Learning Behavior Psychologists have preformed many studies and proposed many theories regarding learning. Learning can be defined as a relatively permanent change in behavior that is due to past experience. John B. Watson was an early psychologist that didn’t agree with many other psychologist’s ideas about learning only relating to consciousness and thought processes. As the founder of behaviorism, Watson studied learning in a behavioral perspective, an approach that emphasizes the relationship between outwardly observable behaviors and environmental events, rather than mental processes. classical conditioning is a process of learning associations between stimuli used by Ivan Pavlov, a Russian physiologist.
In classical conditioning, a stimulus causes an existing behavior to occur. Pavlov used classical conditioning to study dog salivation. A ringing bell was used as a neutral stimulus. During the conditioning the bell is repeatedly sounded immediately before the food is placed in front of the dog producing the natural reflex of salivation, which is an unconditioned response (unlearned reflexive response).
The result of the repeated ringing of the bell, placement of the food, and salivation of the mouth was a conditioned reflex.
The ringing bell then stimulated the conditioned response of salivation. B. F. Skinner, also a behaviorist, studied the effects of operant conditioning on behavior. Operant conditioning is the basic learning process that involves changing the probability of a response being repeated by manipulating the consequences of the response. Skinner believed that classical conditioning was limited to behaviors that are reflexively elicited.
... what has been a 'conditioned response'. CLASSICAL CONDITIONING Classical Conditioning is the type of learning made famous by Pavlov's experiments ... anxiety. This process is called systematic desensitization (Fredholm, 1999). Conditioning forms the basis of much of learned human behavior. Nowadays, ... dogs began to salivate when the sound of the bell was presented. They learned to associate the sound of ...
An operant describes behaviors that are ‘operate upon the environment to generate consequences.’ Reinforcement follows an operant and increases the likelihood of the operant being repeated. There are two forms of reinforcement: positive and negative reinforcement. When an event occurs producing a positive effect, it is considered positive reinforcement. Negative reinforcement involves the removal of a stimulus increasing the likelihood of a positive effect. An example of this would be to take two aspirins to remove the pain from a headache. Punishment is a process that decreases the likelihood of a behavior to occur again.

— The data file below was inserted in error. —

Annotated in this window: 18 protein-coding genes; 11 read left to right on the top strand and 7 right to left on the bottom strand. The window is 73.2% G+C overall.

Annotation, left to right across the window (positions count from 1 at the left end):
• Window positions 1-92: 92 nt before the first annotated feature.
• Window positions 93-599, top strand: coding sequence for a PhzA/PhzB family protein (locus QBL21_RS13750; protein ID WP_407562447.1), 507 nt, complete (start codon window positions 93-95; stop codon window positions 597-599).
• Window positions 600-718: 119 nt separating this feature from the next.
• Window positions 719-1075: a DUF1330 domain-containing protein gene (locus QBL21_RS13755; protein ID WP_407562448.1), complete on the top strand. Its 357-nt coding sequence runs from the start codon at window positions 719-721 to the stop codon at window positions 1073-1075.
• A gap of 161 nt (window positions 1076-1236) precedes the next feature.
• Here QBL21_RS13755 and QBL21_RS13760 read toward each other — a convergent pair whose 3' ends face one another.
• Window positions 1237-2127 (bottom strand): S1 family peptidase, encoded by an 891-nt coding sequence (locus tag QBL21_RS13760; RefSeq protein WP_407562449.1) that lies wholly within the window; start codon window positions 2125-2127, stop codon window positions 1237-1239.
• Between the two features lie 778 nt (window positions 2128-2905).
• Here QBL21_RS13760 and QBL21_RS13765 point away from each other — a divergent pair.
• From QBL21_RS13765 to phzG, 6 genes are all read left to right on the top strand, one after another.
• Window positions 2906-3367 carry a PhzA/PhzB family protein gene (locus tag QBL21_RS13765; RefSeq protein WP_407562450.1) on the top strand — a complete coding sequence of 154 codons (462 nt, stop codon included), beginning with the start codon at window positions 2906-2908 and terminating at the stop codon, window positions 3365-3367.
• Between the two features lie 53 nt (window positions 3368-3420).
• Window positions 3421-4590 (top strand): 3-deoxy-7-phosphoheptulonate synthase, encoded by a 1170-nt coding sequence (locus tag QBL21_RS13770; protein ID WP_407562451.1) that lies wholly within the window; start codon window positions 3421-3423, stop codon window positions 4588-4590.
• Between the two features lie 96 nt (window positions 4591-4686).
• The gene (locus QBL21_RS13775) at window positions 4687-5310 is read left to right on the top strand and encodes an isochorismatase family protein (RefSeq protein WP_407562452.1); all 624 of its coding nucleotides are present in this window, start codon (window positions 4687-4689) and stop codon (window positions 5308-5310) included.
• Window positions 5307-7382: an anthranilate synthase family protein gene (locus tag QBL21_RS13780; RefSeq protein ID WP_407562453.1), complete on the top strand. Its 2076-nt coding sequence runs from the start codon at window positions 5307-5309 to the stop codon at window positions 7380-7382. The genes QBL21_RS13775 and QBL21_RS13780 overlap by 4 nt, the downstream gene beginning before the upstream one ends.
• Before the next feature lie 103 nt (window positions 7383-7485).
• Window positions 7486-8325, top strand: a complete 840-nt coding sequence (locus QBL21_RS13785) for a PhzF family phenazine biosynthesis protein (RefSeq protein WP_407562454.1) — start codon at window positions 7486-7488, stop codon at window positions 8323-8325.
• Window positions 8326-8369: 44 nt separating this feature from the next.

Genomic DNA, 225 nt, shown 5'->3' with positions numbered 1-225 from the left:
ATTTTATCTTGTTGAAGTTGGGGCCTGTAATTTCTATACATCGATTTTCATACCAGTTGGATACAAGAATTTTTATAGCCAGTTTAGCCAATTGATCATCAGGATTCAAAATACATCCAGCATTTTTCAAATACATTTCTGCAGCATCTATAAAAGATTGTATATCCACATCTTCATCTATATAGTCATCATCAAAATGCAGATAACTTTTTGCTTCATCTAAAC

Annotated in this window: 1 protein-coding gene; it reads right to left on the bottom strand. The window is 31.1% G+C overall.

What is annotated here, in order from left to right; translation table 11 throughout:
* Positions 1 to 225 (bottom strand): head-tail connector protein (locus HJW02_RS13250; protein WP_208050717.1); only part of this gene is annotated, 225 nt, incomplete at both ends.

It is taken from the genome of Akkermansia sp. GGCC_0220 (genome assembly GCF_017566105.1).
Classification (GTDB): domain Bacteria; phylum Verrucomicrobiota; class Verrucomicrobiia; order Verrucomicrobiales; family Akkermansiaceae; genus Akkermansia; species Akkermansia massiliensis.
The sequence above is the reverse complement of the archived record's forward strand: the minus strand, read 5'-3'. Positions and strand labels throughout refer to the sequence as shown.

This is not to be confused with negative reinforcement because it doesn’t increase the likelihood of an occurrence. There are drawbacks to punishment. It doesn’t teach an appropriate behavior to replace an inappropriate one. Also, intense punishment can lead to results such as passivity, fear, anxiety, or hostility. Finally, effects of punishment are sometimes temporary. An alternative to punishment is trying to change the behavior of others.
First, stop reinforcing the problem behavior by identifying the reinforcer and eliminating it. When it is not possible to eliminate the reinforcement, remove the opportunity to obtain positive reinforcement. An example of this would be time-out for a child because he or she is no longer receiving attention from anyone. Another step is to use a valued reinforcer when the unwanted behavior has not occurred.
The best way to reduce a problem behavior from occurring is to reinforce an alternative behavior that is both constructive and incompatible with the problem behavior. A good example of this would be, if a child were whining, respond to her only if she uses a normal voice. The most important thing to remember is to positively reinforce the behavior that you want to occur again. The Skinner Box, also known as an operant chamber, was created to scientifically study to relationship between behavior and it’s consequences. Shaping is used with in the box to selectively reinforce a behavior that is increasingly coming close to the goal behavior.
... previous form of learning is called operant conditioning. Operant conditioning is a process through which organisms learn to repeat behaviors that yield positive outcomes or ... elapse before a response will yield reinforcement; Fixed-Ratio Schedule, a schedule of reinforcement in which reinforcement occurs only after a fixed number of ...
The goal behavior can then be maintained by continuous reinforcement. The gradual weakening and disappearance of a conditioned behavior leads to extinction. The cognitive perspective implies that the mental process is an important part of learning as well as classical and operant conditioning. Cognitive maps are mental representations of the layout of a familiar environment. An example of a cognitive map would be what a rat would have to do to get through a maze.
Albert Bandura as a psychologist identified with observational learning. Bandura believes that learning can occur through observing the actions of others. Attention, memory, and motor skills are necessary for learning to take place through observation. There are many different approaches to learning. Scientists such as Watson, Skinner, Pavlov, Tolman, and Bandura all contributed to the psychological perspectives of learning behavior.